The ice itself must be both thin enough to float, but thick enough to keep its strength. If the next day is sunny, this ice can break up into enormous chunks. While all this is happening, the wind blows in Death Valley.

Andy Rouse

With the right push from a random gust, the ice pushes into the rocks, moving them anywhere the wind blows (read to the tune of “Bohemian Rhapsody”). There’s something incredibly beautiful about the chance of all this.

It’s such a random group of events, with elements happening independently of each other. But this perfect storm appears with such a regularity that it mystified the scientific communities for more than half a century. Now that’s an interesting mystery that you can see for yourself.

The rocks themselves were pushed by the ice sheets anywhere from a few seconds to 16 minutes. Once, the group saw rocks 300 yards apart move together for about 200 ft before stopping.

Norris RD et al.

“So, we have seen that even in Death Valley, famous for its heat, floating ice is a powerful force in stone motion,” said Dr. Richard Norris from Scripps Institution of Oceanography.

Of all the theories proposed, a cocktail of small natural forces was responsible. Even though we were hoping for aliens, this is definitely much more romantic — especially for a place called Death Valley. And this National Park has provided other confounding mysteries too.

In March of 2019, tourists seeking selfies in the blistering sun were surprised to find the landscape looking a bit differently than they’d seen in social media posts. Instead of the Star Wars reminiscent sand dunes and cracked plains sat an unusual weather anomaly.

Obsidian Architecture

On March 6th, 2019, Death Valley experienced a much-needed rainfall. Compared to your average downpour in less extreme climates, the rain seemed meager, but for the desert, this was flood city.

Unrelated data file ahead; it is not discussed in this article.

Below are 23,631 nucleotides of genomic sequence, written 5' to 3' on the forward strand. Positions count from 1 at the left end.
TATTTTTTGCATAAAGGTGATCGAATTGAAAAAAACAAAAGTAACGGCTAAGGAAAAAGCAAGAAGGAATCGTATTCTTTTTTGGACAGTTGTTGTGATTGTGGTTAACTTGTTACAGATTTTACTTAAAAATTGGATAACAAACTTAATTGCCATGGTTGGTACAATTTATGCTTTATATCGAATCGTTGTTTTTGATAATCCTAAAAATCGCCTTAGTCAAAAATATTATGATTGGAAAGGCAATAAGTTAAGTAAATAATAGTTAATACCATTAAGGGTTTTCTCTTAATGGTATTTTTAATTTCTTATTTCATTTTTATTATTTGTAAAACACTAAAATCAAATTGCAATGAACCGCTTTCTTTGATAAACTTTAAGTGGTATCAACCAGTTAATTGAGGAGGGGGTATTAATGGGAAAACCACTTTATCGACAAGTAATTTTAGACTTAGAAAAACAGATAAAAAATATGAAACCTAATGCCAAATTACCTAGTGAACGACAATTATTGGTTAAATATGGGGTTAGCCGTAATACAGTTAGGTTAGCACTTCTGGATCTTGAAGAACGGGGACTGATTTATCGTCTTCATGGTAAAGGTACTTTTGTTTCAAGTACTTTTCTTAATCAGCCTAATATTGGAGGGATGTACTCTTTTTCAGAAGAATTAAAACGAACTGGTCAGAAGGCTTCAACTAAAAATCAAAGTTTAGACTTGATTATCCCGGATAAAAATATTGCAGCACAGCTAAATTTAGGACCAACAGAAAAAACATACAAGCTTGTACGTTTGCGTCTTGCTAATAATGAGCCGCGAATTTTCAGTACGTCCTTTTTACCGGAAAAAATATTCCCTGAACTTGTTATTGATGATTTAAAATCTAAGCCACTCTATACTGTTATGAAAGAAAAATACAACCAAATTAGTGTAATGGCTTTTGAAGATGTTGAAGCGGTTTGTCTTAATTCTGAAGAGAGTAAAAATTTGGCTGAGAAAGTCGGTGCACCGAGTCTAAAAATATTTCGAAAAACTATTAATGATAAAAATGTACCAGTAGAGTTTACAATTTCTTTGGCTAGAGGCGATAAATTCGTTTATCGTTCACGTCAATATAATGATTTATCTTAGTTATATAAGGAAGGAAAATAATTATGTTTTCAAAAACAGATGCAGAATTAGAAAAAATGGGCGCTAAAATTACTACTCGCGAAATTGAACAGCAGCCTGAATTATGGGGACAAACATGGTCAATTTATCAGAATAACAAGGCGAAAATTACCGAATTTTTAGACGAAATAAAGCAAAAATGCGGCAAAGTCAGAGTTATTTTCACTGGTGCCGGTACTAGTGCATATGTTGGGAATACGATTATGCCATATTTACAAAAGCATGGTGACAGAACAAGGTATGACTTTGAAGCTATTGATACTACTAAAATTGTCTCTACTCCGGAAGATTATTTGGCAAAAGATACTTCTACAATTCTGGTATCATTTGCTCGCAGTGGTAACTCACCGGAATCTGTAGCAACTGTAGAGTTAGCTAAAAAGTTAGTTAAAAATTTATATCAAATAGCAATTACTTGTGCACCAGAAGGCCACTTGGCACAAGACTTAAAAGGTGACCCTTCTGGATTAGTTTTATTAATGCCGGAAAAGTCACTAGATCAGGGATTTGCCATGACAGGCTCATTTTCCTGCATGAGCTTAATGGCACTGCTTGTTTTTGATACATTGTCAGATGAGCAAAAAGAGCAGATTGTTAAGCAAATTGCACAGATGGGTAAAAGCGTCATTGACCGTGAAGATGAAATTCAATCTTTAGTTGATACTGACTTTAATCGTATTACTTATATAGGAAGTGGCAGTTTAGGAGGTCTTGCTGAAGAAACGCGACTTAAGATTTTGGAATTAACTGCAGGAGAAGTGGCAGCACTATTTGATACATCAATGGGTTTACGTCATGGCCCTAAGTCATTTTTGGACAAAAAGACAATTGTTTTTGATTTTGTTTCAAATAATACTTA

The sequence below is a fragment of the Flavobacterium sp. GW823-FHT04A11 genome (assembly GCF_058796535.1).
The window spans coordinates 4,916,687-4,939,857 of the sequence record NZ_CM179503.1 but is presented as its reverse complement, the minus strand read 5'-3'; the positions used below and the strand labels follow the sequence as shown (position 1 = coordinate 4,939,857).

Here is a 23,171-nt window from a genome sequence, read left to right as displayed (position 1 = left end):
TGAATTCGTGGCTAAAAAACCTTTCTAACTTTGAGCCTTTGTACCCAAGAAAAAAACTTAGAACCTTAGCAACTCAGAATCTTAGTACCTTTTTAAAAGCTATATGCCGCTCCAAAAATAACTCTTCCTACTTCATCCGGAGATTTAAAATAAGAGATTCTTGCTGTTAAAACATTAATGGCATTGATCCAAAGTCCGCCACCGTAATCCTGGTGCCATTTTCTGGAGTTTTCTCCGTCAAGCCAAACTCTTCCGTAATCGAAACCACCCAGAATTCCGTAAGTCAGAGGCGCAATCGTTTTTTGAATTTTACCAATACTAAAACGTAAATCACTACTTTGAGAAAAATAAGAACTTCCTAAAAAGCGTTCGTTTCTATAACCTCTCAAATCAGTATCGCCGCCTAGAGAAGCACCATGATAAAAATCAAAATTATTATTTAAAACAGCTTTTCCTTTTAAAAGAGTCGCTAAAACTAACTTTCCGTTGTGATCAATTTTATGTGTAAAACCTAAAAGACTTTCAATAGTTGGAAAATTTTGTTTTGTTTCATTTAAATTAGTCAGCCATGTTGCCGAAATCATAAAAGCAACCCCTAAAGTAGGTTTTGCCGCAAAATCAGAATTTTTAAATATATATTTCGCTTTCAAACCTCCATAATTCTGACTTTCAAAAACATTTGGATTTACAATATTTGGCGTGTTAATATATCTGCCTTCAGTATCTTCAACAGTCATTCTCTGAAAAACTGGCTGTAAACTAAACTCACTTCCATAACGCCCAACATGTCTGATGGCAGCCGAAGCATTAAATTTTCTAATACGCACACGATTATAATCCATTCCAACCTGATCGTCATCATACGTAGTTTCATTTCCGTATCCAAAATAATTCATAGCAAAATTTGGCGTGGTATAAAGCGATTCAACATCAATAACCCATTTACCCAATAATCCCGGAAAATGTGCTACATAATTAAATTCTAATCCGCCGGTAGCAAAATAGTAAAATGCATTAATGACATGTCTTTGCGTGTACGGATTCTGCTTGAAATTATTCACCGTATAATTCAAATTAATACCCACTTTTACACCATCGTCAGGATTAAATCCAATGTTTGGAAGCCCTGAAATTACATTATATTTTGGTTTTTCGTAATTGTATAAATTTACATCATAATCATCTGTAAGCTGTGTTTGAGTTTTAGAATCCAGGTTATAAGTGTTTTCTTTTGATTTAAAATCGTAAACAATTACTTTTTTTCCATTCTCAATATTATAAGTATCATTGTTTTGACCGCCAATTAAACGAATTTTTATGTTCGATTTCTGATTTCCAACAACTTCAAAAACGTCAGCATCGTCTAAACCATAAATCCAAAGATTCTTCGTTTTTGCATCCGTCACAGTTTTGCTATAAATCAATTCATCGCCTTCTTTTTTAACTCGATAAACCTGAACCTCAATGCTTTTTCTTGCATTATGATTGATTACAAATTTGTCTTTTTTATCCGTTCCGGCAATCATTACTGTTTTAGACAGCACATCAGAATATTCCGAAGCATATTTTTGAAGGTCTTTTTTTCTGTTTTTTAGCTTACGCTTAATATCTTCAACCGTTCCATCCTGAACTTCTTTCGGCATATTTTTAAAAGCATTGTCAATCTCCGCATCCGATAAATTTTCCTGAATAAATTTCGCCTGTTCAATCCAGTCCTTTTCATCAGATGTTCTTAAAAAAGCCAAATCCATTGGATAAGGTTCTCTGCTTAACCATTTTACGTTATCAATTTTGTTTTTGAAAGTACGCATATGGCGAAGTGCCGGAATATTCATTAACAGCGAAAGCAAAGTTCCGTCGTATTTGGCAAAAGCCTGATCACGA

For reference, the average rainfall in Death Valley for the month of March is 0.3 inches. Over the course of 48 hours, the thirsty plants were swimming laps in the overwhelming 0.84 inches of rain.


When physicist and nature photographer Elliot McGucken heard about the massive rainfall, he immediately grabbed his camera and set off to the depths of the desert to capture the weather abnormality.


Elliot knew that, back in 2015, Death Valley experienced a similar surplus of rain, over 2 inches. The aftermath saw the desert floor of Badwater Basin turned into an eerie motionless puddle. It stretched over the ground like a massive mirror reflecting rock and sky.

Tuxyso / Wiki Commons

So, Elliot drove through miles of desolate desert, hoping to snag some incredible photos of the rare environmental occurrence. But as he approached his destination, the previous site of the large still pool, Badwater Basin, Elliot found something that cut his journey short.


With 20 miles to Badwater Basin, Elliot’s passage was blocked. He’d made it as far as Salt Creek, a long-since dried up lake bed. In the place of the shriveled expanse of Earth was a vast motionless lake.

Elliot McGucken / Instagram

For Elliot, this phenomenon surpassed his wildest expectations. The sheer size of the body of standing water put the Badwater Basin episode to shame. Elliot, mouth agape, stood to take in the scope of it all.

Elliot McGucken / Instagram

A representative of Death Valley National Park admitted to Elliot via email, “I believe we would need aerial photos to accurately determine the size,” which only added to the powerful supernatural vibe coming from this enormous rain puddle.

Strange Sounds

Luckily no spooky creatures climbed out of the lake, but there were serious concerns about the damage it could cause longterm. Dumping a huge quantity of water in the driest place on Earth has complications.

All this rain isn’t as big a gift to the desolate land as you’d expect, explained meteorologist Chris Dolce. “Because water is not readily absorbed in the desert environment,” he said, “even moderate rainfall can cause flooding in Death Valley.”